- St. Quirinus, Bishop & Martyr, 304.  As bishop of Siscia, arrested during the Diocletian persecution and brought before the city magistrate. Maximus directed him to sacrifice to the gods, and if he did he could become a pagan priest. Quirinus replied, "I am now performing the true function of  a priest in offering myself as a sacrifice to the living God." After terrible torture in the dungeon sent to the governor Amantius who sentenced him to death by drowning with a millstone around his neck.
5th  - Boniface, Bishop & Martyr, 754. The Apostle to the Germanic peoples. Supported by English monks and nuns converted the pagans, and established monasteries following Benedict's rule. Murdered whilst waiting to take a confirmation.
      - St. Sanctius (Sancho), Martyr, 851. Captured by Moors in Albi and taken back to Cordova for military training. On professing to be a Christian was sentenced to a terrible death by impaling.
      - St. Porcarius, Abbot, 6thC. When abbot of St. Hilaire in Poitiers, approached to quell a violent revolt at nearby Holy Cross monastery. In later life withdrew to a chapel named Bois Sacreiin honour of a relic of the true cross preserved there. Here he died.
6th  - St. Norbert, Monk & Bishop, 1134. Underwent a conversion after escaping death in a thunderstorm in 1115, sold his goods, confessed his misdeeds and undertook a life of penance which led to the founding of the Premonstratensian Order according to the rule of St. Augustine. Appointed Archbishop of Magdeburg. With Bernard support Honorius in the schism.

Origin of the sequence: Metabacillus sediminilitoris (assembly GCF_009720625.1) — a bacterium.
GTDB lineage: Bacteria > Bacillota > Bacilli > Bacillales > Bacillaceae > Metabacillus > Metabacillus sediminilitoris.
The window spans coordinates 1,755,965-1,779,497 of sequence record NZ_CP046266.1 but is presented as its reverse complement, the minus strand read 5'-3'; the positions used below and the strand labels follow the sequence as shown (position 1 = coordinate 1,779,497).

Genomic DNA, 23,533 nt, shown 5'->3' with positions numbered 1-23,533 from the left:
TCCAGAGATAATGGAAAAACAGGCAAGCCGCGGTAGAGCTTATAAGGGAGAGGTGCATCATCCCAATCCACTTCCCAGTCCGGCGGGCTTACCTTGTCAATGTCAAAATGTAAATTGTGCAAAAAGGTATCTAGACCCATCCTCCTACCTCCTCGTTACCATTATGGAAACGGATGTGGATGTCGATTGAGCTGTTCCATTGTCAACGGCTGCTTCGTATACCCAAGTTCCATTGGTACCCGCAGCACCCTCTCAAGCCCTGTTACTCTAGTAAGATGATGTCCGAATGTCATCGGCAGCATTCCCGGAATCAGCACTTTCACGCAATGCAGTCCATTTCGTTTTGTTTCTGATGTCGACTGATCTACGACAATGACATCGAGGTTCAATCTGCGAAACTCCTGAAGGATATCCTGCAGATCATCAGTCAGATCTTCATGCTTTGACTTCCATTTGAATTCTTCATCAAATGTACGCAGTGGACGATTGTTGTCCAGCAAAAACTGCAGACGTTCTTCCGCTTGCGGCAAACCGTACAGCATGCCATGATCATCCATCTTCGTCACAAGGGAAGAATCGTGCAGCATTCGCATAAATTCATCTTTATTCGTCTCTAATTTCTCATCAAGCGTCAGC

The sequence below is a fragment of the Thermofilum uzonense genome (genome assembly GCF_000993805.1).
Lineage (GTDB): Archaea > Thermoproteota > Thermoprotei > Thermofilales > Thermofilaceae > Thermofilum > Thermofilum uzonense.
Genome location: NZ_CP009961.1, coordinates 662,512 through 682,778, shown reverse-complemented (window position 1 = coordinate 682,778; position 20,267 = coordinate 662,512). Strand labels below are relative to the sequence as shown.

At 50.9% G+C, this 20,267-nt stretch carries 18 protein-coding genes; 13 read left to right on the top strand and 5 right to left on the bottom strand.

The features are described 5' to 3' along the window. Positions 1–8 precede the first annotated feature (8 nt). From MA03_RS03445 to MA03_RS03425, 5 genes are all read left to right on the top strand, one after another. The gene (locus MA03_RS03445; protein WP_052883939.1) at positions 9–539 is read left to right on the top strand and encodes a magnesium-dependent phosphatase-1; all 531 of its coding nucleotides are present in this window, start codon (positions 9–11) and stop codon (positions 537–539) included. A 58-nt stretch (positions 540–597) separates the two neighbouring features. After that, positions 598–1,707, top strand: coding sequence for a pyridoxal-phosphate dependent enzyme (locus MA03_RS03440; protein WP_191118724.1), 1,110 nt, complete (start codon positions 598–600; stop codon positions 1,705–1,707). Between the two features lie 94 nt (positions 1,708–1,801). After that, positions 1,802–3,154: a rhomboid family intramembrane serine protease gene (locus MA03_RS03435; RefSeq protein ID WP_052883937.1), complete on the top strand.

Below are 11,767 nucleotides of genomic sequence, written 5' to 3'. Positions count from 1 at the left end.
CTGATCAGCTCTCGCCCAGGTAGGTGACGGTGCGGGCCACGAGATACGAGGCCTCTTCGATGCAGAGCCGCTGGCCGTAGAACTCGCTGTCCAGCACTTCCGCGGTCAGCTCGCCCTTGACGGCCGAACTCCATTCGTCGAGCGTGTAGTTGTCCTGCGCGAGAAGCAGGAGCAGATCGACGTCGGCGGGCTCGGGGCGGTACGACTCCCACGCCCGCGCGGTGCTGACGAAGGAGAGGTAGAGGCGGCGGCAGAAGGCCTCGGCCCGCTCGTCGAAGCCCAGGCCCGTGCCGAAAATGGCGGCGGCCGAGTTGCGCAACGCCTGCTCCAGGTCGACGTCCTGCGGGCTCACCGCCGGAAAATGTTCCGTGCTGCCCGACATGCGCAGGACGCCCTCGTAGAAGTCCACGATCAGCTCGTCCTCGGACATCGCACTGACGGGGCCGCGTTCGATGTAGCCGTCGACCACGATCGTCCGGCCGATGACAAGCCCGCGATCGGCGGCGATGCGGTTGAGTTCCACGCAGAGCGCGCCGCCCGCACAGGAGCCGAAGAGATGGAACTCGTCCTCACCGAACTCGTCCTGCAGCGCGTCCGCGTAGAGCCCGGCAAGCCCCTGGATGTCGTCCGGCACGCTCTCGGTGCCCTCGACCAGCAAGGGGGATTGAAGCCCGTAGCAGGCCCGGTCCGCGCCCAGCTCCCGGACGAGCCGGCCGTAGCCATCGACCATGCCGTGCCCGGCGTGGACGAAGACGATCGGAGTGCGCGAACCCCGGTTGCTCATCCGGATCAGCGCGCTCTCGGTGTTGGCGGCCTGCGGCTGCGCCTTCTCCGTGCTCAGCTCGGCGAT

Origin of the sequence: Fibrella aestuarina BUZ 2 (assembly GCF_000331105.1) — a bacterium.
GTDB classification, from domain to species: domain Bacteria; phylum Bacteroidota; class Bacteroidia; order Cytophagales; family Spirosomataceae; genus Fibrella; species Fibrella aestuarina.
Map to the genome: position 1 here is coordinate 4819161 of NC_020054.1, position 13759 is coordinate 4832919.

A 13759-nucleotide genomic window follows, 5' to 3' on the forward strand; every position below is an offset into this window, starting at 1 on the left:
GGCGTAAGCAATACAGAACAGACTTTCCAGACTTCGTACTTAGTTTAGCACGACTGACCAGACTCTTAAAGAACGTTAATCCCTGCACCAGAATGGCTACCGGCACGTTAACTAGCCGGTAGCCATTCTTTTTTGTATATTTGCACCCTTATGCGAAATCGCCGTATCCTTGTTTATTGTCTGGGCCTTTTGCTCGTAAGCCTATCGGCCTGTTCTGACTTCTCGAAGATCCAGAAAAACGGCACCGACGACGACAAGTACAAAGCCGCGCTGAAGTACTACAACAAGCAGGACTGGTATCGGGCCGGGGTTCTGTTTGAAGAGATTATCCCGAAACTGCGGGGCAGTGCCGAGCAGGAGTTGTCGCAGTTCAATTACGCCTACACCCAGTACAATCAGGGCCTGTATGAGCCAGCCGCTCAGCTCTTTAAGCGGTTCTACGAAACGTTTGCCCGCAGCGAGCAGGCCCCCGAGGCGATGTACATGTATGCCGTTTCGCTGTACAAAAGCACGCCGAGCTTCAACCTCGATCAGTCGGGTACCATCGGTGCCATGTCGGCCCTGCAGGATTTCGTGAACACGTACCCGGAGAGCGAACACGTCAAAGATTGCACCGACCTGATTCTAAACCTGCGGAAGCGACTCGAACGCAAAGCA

- Ini Kopuria, Evangelist, 1945. Founder of the Melanesian Brotherhood where members vowed initially a five-year service to evangelise the Pacific Islands & New Guinea. Grew intone of the largest religious communities in the Anglican Communion.
       - St. Jarlath, Bishop, c.540.Founded a monastery at Cluain Fois, close to Tuam to-day. As abbot and bishop, he was noted for his holiness in the hours that he prayed at night for others. Founded also a monastic school that produced several illustrious alumni, inclusing SS. Brendan and Colman of Cloyne.
       - St. Gudwal (Gurval) Bishop, 6thC.  A native of Britain, was one of the first missionaries to evangelise Brittany where he founded several monasteries, of which those of Plecit are the most notable. To this day the townspeople of Guer honour him with an annual pocession to a holy well assocaited with him.